You know that famous Marlon Brando line from On The Waterfront? Well this lot really coulda been contenders for the indie-pop crown in the late 80s.
There’s a great story as to how they got their name in that a local journalist in Bristol was interviewing the drummer and asked who else was in the group. The reply of ‘oh it’s just me and my flatmates’ provided the light-bulb apove the head moment for all concerned.
The thing is The Flatmates were, for the most part, literally folk who lived together under the one roof. It was singer/guitarist Martin Whitehead who was the initial mainstay of the band in 1985. He recruited Rocker on drums whose roommate Kath Beach came in on bass. Yet another roommate – Debbie Haynes – then joined to take on vocal duties allowing Whitehead to concentrate on lead guitar.
Whitehead had a finger in many pies in the scene building up in Bristol, including the management of the most revered indie venue in the city, which enabled The Flatmates to offer themselves as support act for any singer or band passing through – and there were many as a result of the C86 movement.
By October 1986 they were able to release their debut single on Subway Organisation Records which had been founded by, yup you guessed it, Martin Whitehead. By now there was a real buzz about the band with much positive press and reviews. And no wonder, as it was an absolute belter of a 45, described with great accuracy by one critic as a fusion of Buzzcocks with The Shangri-Las :-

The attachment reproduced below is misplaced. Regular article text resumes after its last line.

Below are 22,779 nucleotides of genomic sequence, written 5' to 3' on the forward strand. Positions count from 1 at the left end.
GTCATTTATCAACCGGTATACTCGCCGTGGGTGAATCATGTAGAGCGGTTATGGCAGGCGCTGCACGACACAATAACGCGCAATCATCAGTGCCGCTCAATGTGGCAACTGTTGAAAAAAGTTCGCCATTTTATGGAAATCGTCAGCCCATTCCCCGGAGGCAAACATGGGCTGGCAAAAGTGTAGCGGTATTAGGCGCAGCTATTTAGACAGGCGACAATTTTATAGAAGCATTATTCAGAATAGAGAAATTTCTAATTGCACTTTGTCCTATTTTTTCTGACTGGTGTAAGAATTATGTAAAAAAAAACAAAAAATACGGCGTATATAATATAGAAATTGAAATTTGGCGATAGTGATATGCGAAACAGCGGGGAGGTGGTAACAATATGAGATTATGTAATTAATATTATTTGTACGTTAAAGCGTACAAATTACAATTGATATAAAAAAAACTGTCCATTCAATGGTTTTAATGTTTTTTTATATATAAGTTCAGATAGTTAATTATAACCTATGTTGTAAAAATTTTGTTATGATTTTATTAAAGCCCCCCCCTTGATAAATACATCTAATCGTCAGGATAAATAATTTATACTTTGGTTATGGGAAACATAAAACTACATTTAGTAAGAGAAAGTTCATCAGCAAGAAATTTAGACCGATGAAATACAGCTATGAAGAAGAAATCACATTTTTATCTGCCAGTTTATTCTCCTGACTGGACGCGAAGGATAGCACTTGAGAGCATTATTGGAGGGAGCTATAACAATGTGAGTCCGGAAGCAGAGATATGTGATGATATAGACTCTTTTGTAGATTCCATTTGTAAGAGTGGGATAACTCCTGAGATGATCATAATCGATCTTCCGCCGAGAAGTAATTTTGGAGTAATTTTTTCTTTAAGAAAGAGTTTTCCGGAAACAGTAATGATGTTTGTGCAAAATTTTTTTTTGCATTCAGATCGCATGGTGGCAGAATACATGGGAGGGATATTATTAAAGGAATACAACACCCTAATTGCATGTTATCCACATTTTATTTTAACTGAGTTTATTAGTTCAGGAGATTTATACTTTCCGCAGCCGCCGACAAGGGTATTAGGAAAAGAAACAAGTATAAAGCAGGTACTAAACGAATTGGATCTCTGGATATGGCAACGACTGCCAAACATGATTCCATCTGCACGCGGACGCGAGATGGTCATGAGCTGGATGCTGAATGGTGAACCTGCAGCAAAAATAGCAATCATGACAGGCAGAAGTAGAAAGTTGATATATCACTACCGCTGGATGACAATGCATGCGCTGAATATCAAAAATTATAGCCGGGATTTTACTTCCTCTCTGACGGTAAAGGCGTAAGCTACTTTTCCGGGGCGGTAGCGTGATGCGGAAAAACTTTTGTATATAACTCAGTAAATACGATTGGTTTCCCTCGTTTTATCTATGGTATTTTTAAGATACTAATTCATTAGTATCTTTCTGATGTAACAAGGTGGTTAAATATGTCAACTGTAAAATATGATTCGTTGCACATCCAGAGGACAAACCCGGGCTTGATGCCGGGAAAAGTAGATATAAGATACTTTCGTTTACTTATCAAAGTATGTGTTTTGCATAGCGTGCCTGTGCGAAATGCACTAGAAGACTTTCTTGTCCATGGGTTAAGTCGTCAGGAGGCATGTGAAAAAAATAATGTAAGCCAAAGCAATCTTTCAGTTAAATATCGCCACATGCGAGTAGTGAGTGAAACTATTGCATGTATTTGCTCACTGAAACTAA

mp3 : The Flatmates – I Could Be In Heaven
After ust eight gigs Kate Beach quit the band and and was replaced by Sarah Fletcher – it wasn’t the last time in what was a short history that the Flatmates fell out – the drummer was next to go (although to be fair it was the need to concentrate on her career as a dental surgeon more than anything else which forced the change) ; then the replacement bass player was herself replaced.
In the meantime, a second guitarist – Tim Rippington – was recruited but in less than a year had been sacked after turning up drunk at a gig at the University of London and fightig with the rest of the band as well as members of the audience. This was not twee pop by any stretch of the imagination.
The band split for good in late 1989 with just five singles to show for their efforts. But they are still very fondly remembered by many.
It was the debut single which appears on CD 86 and here’s the two tracks that made up its b-side:-
mp3 : The Flatmates – Tell Me Why
mp3 : The Flatmates – So In Love With You